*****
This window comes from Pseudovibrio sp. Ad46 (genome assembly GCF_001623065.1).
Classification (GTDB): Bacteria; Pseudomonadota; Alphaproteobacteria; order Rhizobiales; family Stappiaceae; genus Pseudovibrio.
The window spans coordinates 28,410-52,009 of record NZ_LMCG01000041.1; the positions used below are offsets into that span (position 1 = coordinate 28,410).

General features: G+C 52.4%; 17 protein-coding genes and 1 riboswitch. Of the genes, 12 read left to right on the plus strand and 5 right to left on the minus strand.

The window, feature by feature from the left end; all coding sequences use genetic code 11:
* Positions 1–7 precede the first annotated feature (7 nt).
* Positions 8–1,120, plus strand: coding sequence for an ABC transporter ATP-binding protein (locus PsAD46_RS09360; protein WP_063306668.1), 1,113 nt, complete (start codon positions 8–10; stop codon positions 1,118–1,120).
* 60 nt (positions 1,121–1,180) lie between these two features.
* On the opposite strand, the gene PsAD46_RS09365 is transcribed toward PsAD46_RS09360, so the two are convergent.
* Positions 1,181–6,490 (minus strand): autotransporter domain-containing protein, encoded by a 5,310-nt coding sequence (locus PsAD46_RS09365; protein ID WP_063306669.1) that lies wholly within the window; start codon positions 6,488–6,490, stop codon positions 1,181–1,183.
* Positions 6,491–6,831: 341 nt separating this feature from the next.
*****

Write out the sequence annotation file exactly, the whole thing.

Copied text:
This window comes from Pseudovibrio sp. Ad46 (genome assembly GCF_001623065.1).
Classification (GTDB): Bacteria; Pseudomonadota; Alphaproteobacteria; order Rhizobiales; family Stappiaceae; genus Pseudovibrio.
The window spans coordinates 28,410-52,009 of record NZ_LMCG01000041.1; the positions used below are offsets into that span (position 1 = coordinate 28,410).

General features: G+C 52.4%; 17 protein-coding genes and 1 riboswitch. Of the genes, 12 read left to right on the plus strand and 5 right to left on the minus strand.

The window, feature by feature from the left end; all coding sequences use genetic code 11:
* Positions 1–7 precede the first annotated feature (7 nt).
* Positions 8–1,120, plus strand: coding sequence for an ABC transporter ATP-binding protein (locus PsAD46_RS09360; protein WP_063306668.1), 1,113 nt, complete (start codon positions 8–10; stop codon positions 1,118–1,120).
* 60 nt (positions 1,121–1,180) lie between these two features.
* On the opposite strand, the gene PsAD46_RS09365 is transcribed toward PsAD46_RS09360, so the two are convergent.
* Positions 1,181–6,490 (minus strand): autotransporter domain-containing protein, encoded by a 5,310-nt coding sequence (locus PsAD46_RS09365; protein ID WP_063306669.1) that lies wholly within the window; start codon positions 6,488–6,490, stop codon positions 1,181–1,183.
* Positions 6,491–6,831: 341 nt separating this feature from the next.